Thursday, 26 December 2013

Completed: Cooper bag

I hope you all had a good Christmas Day with some sewing related surprises. My last week as been a blur of seeing friends, getting ready for Christmas and some frantic sewing to ensure I actually made handmade presents this year. I really wanted to make something for my immediate family and wondered what on earth I could make my brother? I dwelled on this question for a long time and then Colette released the Cooper pattern. Hooray! 

Colette Cooper

I loved this pattern as soon as I saw it. In addition to the three styles that are included, there seems to be endless opportunities to tweak the pattern and you are limited only by your imagination on the fabric choices and colours. For this bag, I decided to follow the advice of Colette and chose cotton canvas for the outer fabric. I bought dark olive and khaki from Croft Mill. This fabric is absolutely delightful, so much so I actually considered keeping it for me but realised that might be a bit mean! It is very soft (one side feels a little like brushed cotton) but strong and survives ripping out seams well (more on that later) as well as pressing on a high heat. 

Colette Cooper

Given the weather we've been experiencing, I wanted the bag to be waterproof. I struggled to find a waterproof fabric that would match and ended up getting a light green and white check oilcloth. I'll admit it looks a little like a tablecloth but at least it matches! I had trouble stitching the lining as it stuck to my machine but sewing between tracing paper soon got me back on track. I wasn't sure about pressing oilcloth (I didn't research how to work with this stuff) so pressed it lightly under a clean tea towel, which doubles as a pressing cloth. It certainly softened under a little heat and made it easier to work with. 

Colette Cooper

The construction is quite easy, as long as you take notice of the markings on each piece and read which sides need to go together. I must have ripped out the bottom gusset and side seams three or four times as I kept making the same silly mistake. The canvas stood up to this unpicking very well. It was my first time working with magnetic snaps (they go in quite easily) and using jiffy rivets. I was excited about using a hammer in sewing but it turns out our tent mallet is a little too big for the job. I had to use the side of my shears instead.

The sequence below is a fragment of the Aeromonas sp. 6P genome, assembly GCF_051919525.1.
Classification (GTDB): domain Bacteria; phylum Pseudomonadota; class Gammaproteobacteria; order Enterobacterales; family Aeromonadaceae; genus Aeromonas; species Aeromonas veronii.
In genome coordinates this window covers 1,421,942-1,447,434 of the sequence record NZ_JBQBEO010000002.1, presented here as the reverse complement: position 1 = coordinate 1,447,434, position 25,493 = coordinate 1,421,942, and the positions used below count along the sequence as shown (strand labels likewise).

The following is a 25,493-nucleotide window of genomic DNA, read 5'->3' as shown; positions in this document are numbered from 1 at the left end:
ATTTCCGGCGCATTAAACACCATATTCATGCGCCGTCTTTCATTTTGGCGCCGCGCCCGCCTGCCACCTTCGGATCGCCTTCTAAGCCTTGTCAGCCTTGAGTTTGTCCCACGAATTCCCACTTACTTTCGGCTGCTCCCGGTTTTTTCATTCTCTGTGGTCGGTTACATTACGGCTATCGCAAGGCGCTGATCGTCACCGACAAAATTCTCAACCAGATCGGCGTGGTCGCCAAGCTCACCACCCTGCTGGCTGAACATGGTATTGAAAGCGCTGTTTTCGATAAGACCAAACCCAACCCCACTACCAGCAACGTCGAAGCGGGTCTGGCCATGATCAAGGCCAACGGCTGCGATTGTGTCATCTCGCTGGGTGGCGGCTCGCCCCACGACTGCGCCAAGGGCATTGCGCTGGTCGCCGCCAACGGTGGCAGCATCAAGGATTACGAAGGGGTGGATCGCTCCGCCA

Colette Cooper

There is a lot of edge stitching and top stitching involved and I've finally gotten over my fear of both, although my edge stitching still isn't as close to the edge as it should be... The strap was made from the leftover khaki canvas. It is very easy to assemble and stitch in place but I did use the tutorial to double check that I was working with the correct side. The slide and square loop were recycled from another bag. 

Colette Cooper

I am really pleased with how this turned out and even better, my brother loved it!


7 comments:

  1. This is great! No wonder your brother loves it! Is the oilcloth on the inside?

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    1. Thanks, Helen. I hope you had a good Christmas. The oilcloth is on the inside and luckily not sticking to itself too much!

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  2. Congratulations! It looks so lovely. A great Christmas pressie.

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    Replies
    1. Thanks, Kirsty. I'm pleased with how it turned out.

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  3. Gosh, that's brilliant! I'm glad your brother loves it, and also that I'm not the only person who uses a tea towel as a pressing cloth!

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    Replies
    1. I would love a dedicated pressing cloth but I keep forgetting to buy organza when I shop so a tea towel always comes to the rescue!

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